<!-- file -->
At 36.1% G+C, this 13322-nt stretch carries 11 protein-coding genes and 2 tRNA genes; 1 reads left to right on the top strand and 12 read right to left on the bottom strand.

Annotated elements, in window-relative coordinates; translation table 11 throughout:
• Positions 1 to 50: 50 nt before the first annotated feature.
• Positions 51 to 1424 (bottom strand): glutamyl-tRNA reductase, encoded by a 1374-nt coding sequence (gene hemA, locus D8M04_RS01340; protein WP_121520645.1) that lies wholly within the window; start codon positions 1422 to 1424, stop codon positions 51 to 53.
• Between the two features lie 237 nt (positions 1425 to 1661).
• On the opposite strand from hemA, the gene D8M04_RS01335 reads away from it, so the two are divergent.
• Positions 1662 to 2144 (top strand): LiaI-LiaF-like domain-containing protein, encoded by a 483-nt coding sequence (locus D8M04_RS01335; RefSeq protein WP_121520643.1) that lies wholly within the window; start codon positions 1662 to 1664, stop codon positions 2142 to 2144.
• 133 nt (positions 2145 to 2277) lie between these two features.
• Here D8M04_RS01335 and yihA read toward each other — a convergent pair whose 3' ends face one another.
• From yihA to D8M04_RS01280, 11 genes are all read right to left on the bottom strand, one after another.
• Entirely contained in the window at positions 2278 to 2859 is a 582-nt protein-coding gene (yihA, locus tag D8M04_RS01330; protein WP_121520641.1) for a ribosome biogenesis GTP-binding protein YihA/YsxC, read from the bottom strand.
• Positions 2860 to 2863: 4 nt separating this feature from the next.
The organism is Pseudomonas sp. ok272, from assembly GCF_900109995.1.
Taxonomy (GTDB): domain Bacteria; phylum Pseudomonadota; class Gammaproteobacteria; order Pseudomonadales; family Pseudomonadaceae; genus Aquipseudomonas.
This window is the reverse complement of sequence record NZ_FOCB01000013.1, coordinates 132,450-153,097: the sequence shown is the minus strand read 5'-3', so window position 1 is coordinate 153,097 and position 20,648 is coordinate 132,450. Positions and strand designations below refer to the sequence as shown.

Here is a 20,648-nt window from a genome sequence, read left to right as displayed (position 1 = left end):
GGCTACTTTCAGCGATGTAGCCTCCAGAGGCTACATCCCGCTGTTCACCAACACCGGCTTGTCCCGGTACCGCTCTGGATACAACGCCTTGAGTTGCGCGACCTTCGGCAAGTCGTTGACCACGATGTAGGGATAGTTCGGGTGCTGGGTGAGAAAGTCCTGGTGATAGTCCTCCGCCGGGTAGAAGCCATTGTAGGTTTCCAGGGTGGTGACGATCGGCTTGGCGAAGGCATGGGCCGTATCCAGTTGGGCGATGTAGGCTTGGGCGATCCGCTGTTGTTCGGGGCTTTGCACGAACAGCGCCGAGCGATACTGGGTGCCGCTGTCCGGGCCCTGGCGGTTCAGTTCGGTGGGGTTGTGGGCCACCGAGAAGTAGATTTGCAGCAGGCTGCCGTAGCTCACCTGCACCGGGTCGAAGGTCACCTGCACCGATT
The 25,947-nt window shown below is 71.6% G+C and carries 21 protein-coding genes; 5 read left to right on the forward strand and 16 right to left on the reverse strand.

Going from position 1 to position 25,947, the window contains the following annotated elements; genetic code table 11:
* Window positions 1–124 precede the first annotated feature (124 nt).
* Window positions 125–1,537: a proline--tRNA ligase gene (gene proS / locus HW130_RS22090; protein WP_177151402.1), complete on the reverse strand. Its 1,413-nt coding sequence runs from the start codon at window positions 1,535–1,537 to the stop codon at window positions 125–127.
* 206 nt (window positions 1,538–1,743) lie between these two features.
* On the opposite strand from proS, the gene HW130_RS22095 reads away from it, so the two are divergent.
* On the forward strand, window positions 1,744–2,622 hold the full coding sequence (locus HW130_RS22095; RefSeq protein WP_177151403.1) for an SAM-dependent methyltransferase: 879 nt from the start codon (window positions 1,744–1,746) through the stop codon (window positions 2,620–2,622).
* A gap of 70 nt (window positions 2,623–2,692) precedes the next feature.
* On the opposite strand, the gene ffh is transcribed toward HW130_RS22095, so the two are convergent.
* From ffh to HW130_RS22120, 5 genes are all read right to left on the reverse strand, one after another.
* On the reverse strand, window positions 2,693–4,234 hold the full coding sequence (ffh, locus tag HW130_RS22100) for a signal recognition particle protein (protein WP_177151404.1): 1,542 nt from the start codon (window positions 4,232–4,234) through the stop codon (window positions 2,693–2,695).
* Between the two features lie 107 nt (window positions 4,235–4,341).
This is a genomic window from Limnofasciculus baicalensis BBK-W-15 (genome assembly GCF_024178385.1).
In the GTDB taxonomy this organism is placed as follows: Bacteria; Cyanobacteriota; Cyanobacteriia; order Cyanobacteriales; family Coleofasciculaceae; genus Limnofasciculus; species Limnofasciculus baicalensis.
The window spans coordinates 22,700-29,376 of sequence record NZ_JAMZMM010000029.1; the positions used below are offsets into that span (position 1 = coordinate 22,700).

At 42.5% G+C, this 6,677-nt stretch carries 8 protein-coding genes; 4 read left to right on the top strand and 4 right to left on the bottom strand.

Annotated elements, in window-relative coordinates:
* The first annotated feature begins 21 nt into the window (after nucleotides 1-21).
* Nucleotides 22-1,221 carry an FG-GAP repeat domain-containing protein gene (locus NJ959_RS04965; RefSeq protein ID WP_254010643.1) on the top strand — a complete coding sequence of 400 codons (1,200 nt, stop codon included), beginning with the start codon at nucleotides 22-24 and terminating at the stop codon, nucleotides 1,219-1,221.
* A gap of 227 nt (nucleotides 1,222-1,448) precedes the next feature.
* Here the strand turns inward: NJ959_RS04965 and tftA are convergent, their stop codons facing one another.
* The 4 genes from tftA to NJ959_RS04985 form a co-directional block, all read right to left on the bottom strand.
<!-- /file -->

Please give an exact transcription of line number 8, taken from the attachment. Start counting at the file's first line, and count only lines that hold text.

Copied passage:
• 133 nt (positions 2145 to 2277) lie between these two features.